And then it all started.  There were 24 gymnasts (limited to two from each country – a bit hard on the Americans and Russians) divided into four groups, each taking on one piece of “apparatus” – the beam, the vault, the uneven bars and the floor (which is not an “apparatus” in my pedantic book) – the last set to music.  It was quite a lot to take in.  The top contenders were all in one group, so the pros could concentrate on just them.  But the two British contenders (Hannah Whelan and the 15 year old Rebecca Tunney) were in another group – and the predominantly British crowd were keen to give them full support.  And again, the floor exercise tended to draw attention, with its sheer size and, of course, the music.  There was a screen and a scoreboard, and a bit of commentary – but it is easier to follow on the television at home.  There were one or two performances that I wanted to see but missed – like the American Gabrielle “flying squirrel” Douglas on the uneven bars.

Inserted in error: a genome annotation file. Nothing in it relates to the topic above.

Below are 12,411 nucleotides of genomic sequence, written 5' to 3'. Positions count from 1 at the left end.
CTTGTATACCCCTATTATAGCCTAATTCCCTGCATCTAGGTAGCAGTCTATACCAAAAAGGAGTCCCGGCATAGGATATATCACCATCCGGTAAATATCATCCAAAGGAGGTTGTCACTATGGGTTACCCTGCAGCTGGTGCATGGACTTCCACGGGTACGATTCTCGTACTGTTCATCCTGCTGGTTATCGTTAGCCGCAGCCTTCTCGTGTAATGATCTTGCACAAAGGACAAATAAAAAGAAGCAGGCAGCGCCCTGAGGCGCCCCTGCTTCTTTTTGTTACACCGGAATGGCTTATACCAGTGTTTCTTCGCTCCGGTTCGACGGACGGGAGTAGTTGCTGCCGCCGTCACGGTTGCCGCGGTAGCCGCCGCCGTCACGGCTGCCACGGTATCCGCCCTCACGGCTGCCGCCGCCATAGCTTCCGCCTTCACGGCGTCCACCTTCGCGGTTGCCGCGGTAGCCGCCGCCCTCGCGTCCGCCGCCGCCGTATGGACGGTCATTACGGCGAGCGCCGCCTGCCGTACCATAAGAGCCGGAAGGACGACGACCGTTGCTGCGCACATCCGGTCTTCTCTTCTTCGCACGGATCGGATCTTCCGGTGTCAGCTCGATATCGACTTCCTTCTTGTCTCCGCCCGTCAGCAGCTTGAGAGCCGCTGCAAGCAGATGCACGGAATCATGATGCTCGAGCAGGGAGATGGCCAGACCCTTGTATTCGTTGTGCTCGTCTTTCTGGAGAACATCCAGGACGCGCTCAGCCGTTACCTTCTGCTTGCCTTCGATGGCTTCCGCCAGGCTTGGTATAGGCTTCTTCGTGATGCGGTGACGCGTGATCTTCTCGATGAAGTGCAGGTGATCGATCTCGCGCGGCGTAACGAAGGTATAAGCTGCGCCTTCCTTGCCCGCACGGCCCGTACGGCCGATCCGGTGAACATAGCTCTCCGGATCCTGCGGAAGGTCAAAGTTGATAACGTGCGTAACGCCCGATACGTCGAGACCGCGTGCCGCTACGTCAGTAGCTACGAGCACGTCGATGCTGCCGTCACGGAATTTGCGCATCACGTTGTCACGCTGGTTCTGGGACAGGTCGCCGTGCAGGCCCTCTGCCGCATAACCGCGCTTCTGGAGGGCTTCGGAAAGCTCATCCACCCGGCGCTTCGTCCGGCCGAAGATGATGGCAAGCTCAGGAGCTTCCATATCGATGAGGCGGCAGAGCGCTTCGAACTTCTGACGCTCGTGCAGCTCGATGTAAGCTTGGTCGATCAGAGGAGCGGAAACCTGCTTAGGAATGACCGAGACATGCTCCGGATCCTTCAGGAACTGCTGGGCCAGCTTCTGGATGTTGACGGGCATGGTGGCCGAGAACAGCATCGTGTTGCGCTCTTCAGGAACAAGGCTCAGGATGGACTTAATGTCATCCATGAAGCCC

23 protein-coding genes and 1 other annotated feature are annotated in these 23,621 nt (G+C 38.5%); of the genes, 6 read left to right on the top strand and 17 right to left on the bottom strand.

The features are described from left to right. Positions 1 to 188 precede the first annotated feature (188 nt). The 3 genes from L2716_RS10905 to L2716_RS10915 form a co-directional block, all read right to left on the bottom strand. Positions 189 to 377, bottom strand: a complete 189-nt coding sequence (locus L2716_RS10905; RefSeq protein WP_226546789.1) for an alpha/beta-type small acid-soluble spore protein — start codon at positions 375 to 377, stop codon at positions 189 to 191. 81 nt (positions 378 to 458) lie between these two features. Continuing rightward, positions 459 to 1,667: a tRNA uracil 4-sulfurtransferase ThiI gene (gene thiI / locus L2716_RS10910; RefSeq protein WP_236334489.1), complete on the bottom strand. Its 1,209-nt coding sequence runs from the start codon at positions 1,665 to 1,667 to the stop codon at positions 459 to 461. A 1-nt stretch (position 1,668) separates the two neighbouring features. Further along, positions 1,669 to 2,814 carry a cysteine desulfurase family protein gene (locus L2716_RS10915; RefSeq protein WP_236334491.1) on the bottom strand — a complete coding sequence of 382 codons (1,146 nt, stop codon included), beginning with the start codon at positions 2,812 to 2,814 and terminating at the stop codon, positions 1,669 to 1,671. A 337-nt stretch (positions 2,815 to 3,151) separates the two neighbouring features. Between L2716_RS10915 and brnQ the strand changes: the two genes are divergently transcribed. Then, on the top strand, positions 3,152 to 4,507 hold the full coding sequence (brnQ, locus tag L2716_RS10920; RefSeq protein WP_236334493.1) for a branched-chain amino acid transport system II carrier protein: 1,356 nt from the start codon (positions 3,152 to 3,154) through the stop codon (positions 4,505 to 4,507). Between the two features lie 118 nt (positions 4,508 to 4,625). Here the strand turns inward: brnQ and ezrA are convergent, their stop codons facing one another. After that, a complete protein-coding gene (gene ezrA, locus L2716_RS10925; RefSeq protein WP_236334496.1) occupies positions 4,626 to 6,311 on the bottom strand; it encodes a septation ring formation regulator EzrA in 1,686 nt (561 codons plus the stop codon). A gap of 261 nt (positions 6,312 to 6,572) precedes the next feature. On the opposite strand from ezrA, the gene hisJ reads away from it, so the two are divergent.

The organisers could have helped us a bit more.  They were selling a daily magazine for £5 on the day’s events, but this gave just two pages to the gymnastics, gassing on about the two British girls, with two thirds of a page on the the girl they considered the favourite (the US Aly Raisman), who did not end up with a medal, plus a brief profile for the main Russian contender (Victoria Komova) and an even shorter mention of her team-mate (Aliya Mustafina) – these ended up with Silver and Bronze respectively.  So they almost failed to mention the winner, Ms Douglas, at all!  Still, better than the forecast at the beginning of the magazine which predicted an American who failed to qualify for the final at all (Jordin Wieber).  This whole things misses the point about people who turn up for the events – who are unlikely to be attending more than one event in a day – so don’t want masses of superficial waffle on everything – but some substance on the event they are watching.  A list of the 24 finalists, and their scores in  earlier rounds, and perhaps a little profile would have added to the event.  All the magazine could do was while away 15 minutes on the train home.